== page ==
Acer actually should have discovered such a problem in the run up.
The Radeon HD 6850M's graphics performance can be called good. The Aspire 8950G can slightly surpass the predecessor model, Aspire 8943G (Radeon HD 5850) with 5052 to 4945 points. Nvidia's GeForce GTX 460M, which is found in equally priced, or even cheaper notebooks, only has a tired smile for this result: 6677 points add up to a difference of 32% (Asus G73SW). On the other hand, both graphic cards evidently close in on each other in 3DMark 11 based on DirectX 11. The GeForce GTX 460M has the lead on the Radeon HD 6850M by 11% with 1812 to 1632 points.
|3DMark Vantage P Result no PhysX||6147 points|
|3DMark 11 Performance||1632 points|
The bulky case contains two (easy to access) hard disk slots, which Acer has equipped with two 750 GB HDDs. A total capacity of 1500 GB provides enough memory for even larger media collections. The WDC WD7500BPVT-22HXZ from Western Digital can score with a good average transfer rate of 75.0 MB/s (system HDD, HDTune), despite a speed of merely 5400 rpm.
A sequential read rate of 86.59 MB/s and a sequential write rate of 86.27 MB/s are just as impressive (system HDD, CrystalDiskMark). Had Acer set up the HDDs as a RAID 0 configuration, or relied on hybrid models or SSDs right away, an even better hard disk performance would have been possible.
The Aspire 8950G's application performance moves within a high standard. The notebook is perfectly equipped for all requirement profiles in the next years to come with Intel's extremely strong Sandy Bridge processor. You can confidently forget about upgrading the RAM in future. Eight GB would have sufficed instead of (an exaggerated) 16 GB of DDR3 RAM. In comparison to the other components, the graphics card doesn't do as well. AMD's Radeon HD 6850M quickly finds its limits due to the combination of DDR3 memory and a 128bit interface. Acer should have at least opted for a GeForce GTX 460M in view of a price of about 1800 euros – even if the Aspire 8950G isn't seen as a gaming notebook.
The Aspire 8950G has to prove its facilities once more in the gaming benchmarks. You will now learn how the Radeon HD 6850M measures up to the GeForce GTX 460M (Asus G73SW, Core i7-2630QM) and if there is a measureable difference to the Radeon HD 5850.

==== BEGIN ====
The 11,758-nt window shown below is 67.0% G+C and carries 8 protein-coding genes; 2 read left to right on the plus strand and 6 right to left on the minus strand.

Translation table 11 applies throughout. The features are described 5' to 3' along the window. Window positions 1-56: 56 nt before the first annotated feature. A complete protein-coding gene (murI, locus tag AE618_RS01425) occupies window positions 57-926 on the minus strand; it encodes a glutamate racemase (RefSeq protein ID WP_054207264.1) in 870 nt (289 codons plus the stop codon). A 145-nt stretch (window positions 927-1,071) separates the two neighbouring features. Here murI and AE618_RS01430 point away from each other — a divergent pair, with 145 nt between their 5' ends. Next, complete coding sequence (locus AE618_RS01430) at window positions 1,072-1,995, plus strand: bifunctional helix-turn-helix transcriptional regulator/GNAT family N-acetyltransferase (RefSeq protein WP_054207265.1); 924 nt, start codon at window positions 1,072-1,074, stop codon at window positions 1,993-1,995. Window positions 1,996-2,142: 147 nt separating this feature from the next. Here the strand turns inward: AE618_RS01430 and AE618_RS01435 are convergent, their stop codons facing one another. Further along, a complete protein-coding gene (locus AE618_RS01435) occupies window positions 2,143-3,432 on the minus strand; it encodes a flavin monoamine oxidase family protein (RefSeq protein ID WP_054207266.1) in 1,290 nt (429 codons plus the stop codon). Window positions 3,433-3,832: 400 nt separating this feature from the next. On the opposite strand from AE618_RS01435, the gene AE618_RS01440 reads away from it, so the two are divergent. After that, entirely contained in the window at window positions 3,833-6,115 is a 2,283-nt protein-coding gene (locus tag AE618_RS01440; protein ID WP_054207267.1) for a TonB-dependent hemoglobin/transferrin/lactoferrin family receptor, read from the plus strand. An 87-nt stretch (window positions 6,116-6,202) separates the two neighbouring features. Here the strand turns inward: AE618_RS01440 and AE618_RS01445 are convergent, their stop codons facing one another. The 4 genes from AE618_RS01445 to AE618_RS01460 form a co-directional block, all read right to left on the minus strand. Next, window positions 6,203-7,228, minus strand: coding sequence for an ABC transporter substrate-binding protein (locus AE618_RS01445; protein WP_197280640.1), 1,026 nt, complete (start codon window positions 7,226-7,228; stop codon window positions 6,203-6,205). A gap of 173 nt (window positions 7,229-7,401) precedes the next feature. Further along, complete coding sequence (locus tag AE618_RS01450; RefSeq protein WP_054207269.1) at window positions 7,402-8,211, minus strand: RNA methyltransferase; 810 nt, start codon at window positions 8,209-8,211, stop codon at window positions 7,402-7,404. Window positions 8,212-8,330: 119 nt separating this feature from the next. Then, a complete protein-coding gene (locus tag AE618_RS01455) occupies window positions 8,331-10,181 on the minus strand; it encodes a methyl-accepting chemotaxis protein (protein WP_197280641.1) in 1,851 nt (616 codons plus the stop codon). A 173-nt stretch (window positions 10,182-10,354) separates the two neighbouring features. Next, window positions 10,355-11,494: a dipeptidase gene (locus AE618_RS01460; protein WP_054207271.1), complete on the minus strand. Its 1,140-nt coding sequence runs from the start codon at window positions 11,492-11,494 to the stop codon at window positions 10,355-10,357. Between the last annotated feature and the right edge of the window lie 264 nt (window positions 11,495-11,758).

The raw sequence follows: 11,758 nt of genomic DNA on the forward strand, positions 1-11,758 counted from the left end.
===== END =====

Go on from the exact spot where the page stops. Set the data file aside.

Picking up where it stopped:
Battlefield: Bad Company 2
The very popular multi-player shooter, Bad Company 2, is too much for the 6850M in maximum quality settings. The first-person shooter stutters along considerably with 18.8 fps when high details, 4xAA (antialiasing), 8x AF (anisotropic filtering) and a resolution of 1920x1080 are used. The Radeon HD 5850 computes just as "fast". The Aspire 8943G (Core i7-720QM) achieved 18.6 fps in our test. The GeForce GTX 460M can't provide a throughout smooth frame rate either, but 30.1 fps is nevertheless a better result of 60%.
|Battlefield: Bad Company 2|
|1920x1080||high, HBAO on, 4xAA, 8xAF||18.8 fps|
|1366x768||high, HBAO on, 1xAA, 4xAF||39.7 fps|
Fifa 11 isn't a problem for the Radeon HD 6850M thanks to its low hardware requirements. High details, 4x AA and a resolution of 1920x1080 result in a very good 60.5 fps. The GeForce GTX 460M nevertheless plays in yet higher leagues: 136.2 fps is a remarkable plus of 125%. Incidentally, the processor has an impact that shouldn't be underestimated. The Radeon HD 5850, combined with a Core i5-450M, places itself at 54.9 fps (Packard Bell EasyNote LX86).
|1920x1080||high, 4xAA, 0xAF||60.5 fps|
|1360x768||high, 2xAA, 0xAF||110.8 fps|
The Aspire 8950G fails completely faced with the extremely graphical demanding first-person shooter, Metro 2033. The Radeon HD 6850M has a very hard time even without DirectX 11 mode and FullHD resolution. 1600x900 pixels, high details, AAA (analytical antialiasing) and 4xAF lead to an unplayable 19.5 fps. While the Radeon HD 5850 lines up slightly behind that with 19.0 fps (Aspire 5943G, Core i7-720QM), the GeForce GTX 460M excels them by 29% (25.2 fps).
|1600x900||High DX10, AAA, 4xAF||19.5 fps|
|1360x768||Normal DX10, AAA, 4xAF||34.5 fps|
Resident Evil 5
The Radeon HD 6850M looks good in Resident Evil 5's incorporated benchmark. High details, 4xAA and a resolution of 1920x1080 are rendered fairly smooth with 33.5 fps. A combination of Radeon HD 5850 and Core i5-450M lags slightly behind with 31.1 fps (Packard Bell EasyNote LX86). The GeForce GTX 460M is again in a category of its own. The difference to the Radeon HD 6850M adds up to 44% (48.3 fps).
|Resident Evil 5|
|1920x1080||DX10, high, all on, 4xAA||33.5 fps|
|1360x768||DX10, high, all on, 0xAA||59 fps|
Verdict: Gaming Performance
All in all, the Radeon HD 6850M is a sufficiently strong graphics card. Current tracks can usually be played in the native FullHD resolution in medium or high details. The user merely has to be content with a low detail level in extremely hardware demanding games like Metro 2033. You shouldn't overdo it too much with quality enhancements in general – especially antialiasing reduces the performance notably.
Not much has changed in comparison to the old Radeon HD 5850. The Radeon HD 6580M's performance is on par. The Radeon HD 6850M isn't really suitable for demanding gamers since the AMD GPU definitely lacks the reserves for upcoming games. Other graphic cards supply a significantly higher performance. For example, the GeForce GTX 460M computes 50% faster. To say it again: the graphic performance is simply too low for 1800 euros.